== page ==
Defendant makes two objections to the sufficiency of plaintiff's affidavit.

1. It is said that plaintiff failed to comply with paragraph (1) (b) (2) of the rule, requiring that the affidavit shall state the estimated amount and value of the property of each defendant sought to be seized.

The affidavit alleges:

"Deponent cannot state or estimate the number of shares owned by each of the individual defendants and the defendants named as co-partners in Model, Roland & Stone because that information is available only to the respective defendants or to the corporation whose shares are involved."

The Chancellor held that the affidavit supplied a reason for failure to specify the amount and value of the property and was therefore sufficient under paragraph (1) (b) (5), because in effect it gave the reason for failure to state the value. As the Chancellor said, if the plaintiffs were justified in saying that they did not have the required information they could not state the value.

Paragraph (1) (b) (5) contemplates just such a case.

Defendant argues that paragraph (5) of the rule, permitting the court in its discretion to dispense with or modify compliance with the requirements of any part of the rule, provides an exclusive means of excusing compliance. This construction is plainly incorrect. It would render (1) (b) (5) meaningless. The plaintiff may state a reason for non-compliance, in accordance with paragraph (1) (b) (5), and if on its face the reason is sufficient, the rule is complied with.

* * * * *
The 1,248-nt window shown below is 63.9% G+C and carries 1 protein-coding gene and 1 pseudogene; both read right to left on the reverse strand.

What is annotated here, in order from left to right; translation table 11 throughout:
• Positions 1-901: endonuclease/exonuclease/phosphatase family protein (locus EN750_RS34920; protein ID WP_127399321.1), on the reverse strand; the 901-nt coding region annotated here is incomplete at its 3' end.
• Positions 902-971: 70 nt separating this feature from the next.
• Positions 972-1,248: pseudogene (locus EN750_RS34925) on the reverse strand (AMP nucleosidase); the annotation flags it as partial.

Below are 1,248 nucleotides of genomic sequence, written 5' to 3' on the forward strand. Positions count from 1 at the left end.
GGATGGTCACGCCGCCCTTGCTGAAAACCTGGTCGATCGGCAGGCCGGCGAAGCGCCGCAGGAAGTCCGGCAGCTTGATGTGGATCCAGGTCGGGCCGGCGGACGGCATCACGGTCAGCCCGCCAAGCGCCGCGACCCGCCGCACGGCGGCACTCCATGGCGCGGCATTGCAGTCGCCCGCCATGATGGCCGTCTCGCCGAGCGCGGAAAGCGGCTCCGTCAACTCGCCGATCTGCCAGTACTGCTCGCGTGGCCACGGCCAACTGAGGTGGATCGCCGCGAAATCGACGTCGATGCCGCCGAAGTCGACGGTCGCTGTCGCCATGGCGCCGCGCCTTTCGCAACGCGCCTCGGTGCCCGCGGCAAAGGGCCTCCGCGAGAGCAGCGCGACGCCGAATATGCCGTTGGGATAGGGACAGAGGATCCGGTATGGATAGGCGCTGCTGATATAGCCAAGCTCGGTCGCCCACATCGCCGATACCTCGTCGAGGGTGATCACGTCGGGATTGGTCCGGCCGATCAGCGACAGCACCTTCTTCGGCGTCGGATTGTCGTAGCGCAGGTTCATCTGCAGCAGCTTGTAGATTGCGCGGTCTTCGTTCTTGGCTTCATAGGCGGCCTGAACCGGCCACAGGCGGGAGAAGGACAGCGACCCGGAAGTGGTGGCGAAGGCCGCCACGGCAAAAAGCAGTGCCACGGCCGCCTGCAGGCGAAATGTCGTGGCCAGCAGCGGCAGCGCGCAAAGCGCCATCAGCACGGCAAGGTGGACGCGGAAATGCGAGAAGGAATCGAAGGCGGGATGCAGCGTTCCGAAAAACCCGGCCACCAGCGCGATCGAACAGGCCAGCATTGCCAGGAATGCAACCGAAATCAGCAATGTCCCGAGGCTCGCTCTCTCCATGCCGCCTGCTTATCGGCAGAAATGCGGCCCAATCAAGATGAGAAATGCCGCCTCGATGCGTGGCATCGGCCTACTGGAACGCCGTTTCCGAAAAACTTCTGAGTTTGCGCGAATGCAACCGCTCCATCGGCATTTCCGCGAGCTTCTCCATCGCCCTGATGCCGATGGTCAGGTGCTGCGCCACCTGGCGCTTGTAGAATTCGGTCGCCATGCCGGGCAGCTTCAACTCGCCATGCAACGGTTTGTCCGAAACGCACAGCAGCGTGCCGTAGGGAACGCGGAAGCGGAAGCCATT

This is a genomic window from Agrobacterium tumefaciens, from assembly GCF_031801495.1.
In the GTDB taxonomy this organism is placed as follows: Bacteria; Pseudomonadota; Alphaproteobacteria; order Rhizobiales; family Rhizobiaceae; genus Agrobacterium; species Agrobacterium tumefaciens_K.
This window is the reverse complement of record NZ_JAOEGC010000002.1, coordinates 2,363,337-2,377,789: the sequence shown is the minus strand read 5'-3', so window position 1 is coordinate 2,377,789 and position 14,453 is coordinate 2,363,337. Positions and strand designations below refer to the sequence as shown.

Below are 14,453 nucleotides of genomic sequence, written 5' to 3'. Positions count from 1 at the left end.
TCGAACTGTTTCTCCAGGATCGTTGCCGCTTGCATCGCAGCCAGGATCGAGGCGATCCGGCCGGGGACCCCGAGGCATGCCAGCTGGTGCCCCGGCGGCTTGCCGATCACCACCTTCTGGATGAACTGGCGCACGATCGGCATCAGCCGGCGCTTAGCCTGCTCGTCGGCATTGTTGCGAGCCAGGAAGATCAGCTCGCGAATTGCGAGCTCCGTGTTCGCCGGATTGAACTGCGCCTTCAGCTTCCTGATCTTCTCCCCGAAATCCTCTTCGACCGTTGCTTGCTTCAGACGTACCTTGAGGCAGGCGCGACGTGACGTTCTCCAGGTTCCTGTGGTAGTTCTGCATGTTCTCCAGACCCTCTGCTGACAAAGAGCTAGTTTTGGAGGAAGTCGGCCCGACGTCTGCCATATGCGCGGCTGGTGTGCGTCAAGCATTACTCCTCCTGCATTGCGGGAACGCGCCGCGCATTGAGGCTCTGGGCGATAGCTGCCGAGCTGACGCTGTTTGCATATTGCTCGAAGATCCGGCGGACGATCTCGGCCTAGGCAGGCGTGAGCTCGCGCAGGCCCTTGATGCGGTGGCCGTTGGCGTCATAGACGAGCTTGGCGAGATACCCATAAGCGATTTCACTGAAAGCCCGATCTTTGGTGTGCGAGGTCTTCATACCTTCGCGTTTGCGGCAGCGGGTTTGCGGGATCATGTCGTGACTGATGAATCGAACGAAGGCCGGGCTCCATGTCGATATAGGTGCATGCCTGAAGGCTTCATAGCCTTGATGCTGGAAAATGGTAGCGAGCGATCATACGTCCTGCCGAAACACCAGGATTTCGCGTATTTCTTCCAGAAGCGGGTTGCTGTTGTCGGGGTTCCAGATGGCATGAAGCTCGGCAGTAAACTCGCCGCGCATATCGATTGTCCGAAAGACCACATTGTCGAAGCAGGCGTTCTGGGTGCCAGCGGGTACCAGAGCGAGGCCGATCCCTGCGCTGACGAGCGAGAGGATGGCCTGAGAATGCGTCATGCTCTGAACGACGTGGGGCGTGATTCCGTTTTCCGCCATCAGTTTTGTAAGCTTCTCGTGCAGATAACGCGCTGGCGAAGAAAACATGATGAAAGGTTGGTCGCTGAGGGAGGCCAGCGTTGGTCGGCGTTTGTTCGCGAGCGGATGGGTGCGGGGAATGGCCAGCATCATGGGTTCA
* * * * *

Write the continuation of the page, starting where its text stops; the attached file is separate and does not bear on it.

Plaintiff says that the Chancellor's construction makes paragraph (5) superfluous. Not so. Paragraph (1) (b) (5) deals only with the requirements of the four preceding sub-paragraphs; paragraph (5) deals with any part of the rule. See the remarks of the late Chancellor Wolcott in Cantor v. Sachs, 18 Del.Ch. 359, 389-392, 162 A. 73, 85. The two provisions (1) (b) (2) and (5) are in substance found in the original rule adopted by him. See Rule 193 of the 1917 rules.

2. It is said that plaintiffs failed to comply with the provisions of paragraph (1) (b) (3) of the rule, requiring the nature of defendant's title or interest to be stated.

The affidavit alleges:

"Upon information and belief the property of said defendants consists of shares of stock in Slayton Associates, Inc., and Managed Funds, Incorporated, and Christiana Oil Corporation."